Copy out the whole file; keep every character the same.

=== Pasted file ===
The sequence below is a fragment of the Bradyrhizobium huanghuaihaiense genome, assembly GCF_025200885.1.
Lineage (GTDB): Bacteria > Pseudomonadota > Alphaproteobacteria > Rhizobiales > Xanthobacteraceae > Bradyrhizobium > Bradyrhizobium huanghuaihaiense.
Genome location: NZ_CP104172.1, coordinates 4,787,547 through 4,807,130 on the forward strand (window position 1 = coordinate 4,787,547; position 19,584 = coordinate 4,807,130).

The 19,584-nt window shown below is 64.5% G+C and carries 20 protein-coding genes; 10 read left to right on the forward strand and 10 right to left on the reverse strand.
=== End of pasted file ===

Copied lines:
The sequence below is a fragment of the Bradyrhizobium huanghuaihaiense genome, assembly GCF_025200885.1.
Lineage (GTDB): Bacteria > Pseudomonadota > Alphaproteobacteria > Rhizobiales > Xanthobacteraceae > Bradyrhizobium > Bradyrhizobium huanghuaihaiense.
Genome location: NZ_CP104172.1, coordinates 4,787,547 through 4,807,130 on the forward strand (window position 1 = coordinate 4,787,547; position 19,584 = coordinate 4,807,130).

The 19,584-nt window shown below is 64.5% G+C and carries 20 protein-coding genes; 10 read left to right on the forward strand and 10 right to left on the reverse strand.